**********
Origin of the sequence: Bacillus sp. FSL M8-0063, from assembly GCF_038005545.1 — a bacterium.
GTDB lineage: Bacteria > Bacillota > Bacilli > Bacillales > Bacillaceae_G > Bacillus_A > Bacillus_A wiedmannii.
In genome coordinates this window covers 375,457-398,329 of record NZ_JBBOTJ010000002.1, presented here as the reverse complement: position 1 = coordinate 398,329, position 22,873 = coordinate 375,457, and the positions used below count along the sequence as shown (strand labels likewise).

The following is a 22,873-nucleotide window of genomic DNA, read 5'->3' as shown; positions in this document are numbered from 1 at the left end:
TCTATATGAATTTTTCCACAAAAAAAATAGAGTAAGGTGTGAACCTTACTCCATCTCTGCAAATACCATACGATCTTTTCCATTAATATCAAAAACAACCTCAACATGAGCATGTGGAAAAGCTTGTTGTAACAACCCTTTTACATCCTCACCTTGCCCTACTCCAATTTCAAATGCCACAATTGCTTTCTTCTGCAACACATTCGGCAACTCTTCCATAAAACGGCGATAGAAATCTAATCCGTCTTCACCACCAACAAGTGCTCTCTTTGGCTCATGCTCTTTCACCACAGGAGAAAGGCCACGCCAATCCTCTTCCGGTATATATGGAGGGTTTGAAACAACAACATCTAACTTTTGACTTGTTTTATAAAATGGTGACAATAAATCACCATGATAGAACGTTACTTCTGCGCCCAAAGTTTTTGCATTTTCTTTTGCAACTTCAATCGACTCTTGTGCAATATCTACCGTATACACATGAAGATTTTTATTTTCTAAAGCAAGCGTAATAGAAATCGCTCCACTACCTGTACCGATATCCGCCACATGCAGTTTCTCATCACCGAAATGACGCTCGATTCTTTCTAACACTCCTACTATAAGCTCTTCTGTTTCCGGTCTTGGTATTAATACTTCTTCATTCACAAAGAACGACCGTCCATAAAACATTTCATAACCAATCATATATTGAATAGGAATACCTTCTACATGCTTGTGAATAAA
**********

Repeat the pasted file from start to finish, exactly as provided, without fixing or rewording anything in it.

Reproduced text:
Origin of the sequence: Bacillus sp. FSL M8-0063, from assembly GCF_038005545.1 — a bacterium.
GTDB lineage: Bacteria > Bacillota > Bacilli > Bacillales > Bacillaceae_G > Bacillus_A > Bacillus_A wiedmannii.
In genome coordinates this window covers 375,457-398,329 of record NZ_JBBOTJ010000002.1, presented here as the reverse complement: position 1 = coordinate 398,329, position 22,873 = coordinate 375,457, and the positions used below count along the sequence as shown (strand labels likewise).

The following is a 22,873-nucleotide window of genomic DNA, read 5'->3' as shown; positions in this document are numbered from 1 at the left end:
TCTATATGAATTTTTCCACAAAAAAAATAGAGTAAGGTGTGAACCTTACTCCATCTCTGCAAATACCATACGATCTTTTCCATTAATATCAAAAACAACCTCAACATGAGCATGTGGAAAAGCTTGTTGTAACAACCCTTTTACATCCTCACCTTGCCCTACTCCAATTTCAAATGCCACAATTGCTTTCTTCTGCAACACATTCGGCAACTCTTCCATAAAACGGCGATAGAAATCTAATCCGTCTTCACCACCAACAAGTGCTCTCTTTGGCTCATGCTCTTTCACCACAGGAGAAAGGCCACGCCAATCCTCTTCCGGTATATATGGAGGGTTTGAAACAACAACATCTAACTTTTGACTTGTTTTATAAAATGGTGACAATAAATCACCATGATAGAACGTTACTTCTGCGCCCAAAGTTTTTGCATTTTCTTTTGCAACTTCAATCGACTCTTGTGCAATATCTACCGTATACACATGAAGATTTTTATTTTCTAAAGCAAGCGTAATAGAAATCGCTCCACTACCTGTACCGATATCCGCCACATGCAGTTTCTCATCACCGAAATGACGCTCGATTCTTTCTAACACTCCTACTATAAGCTCTTCTGTTTCCGGTCTTGGTATTAATACTTCTTCATTCACAAAGAACGACCGTCCATAAAACATTTCATAACCAATCATATATTGAATAGGAATACCTTCTACATGCTTGTGAATAAA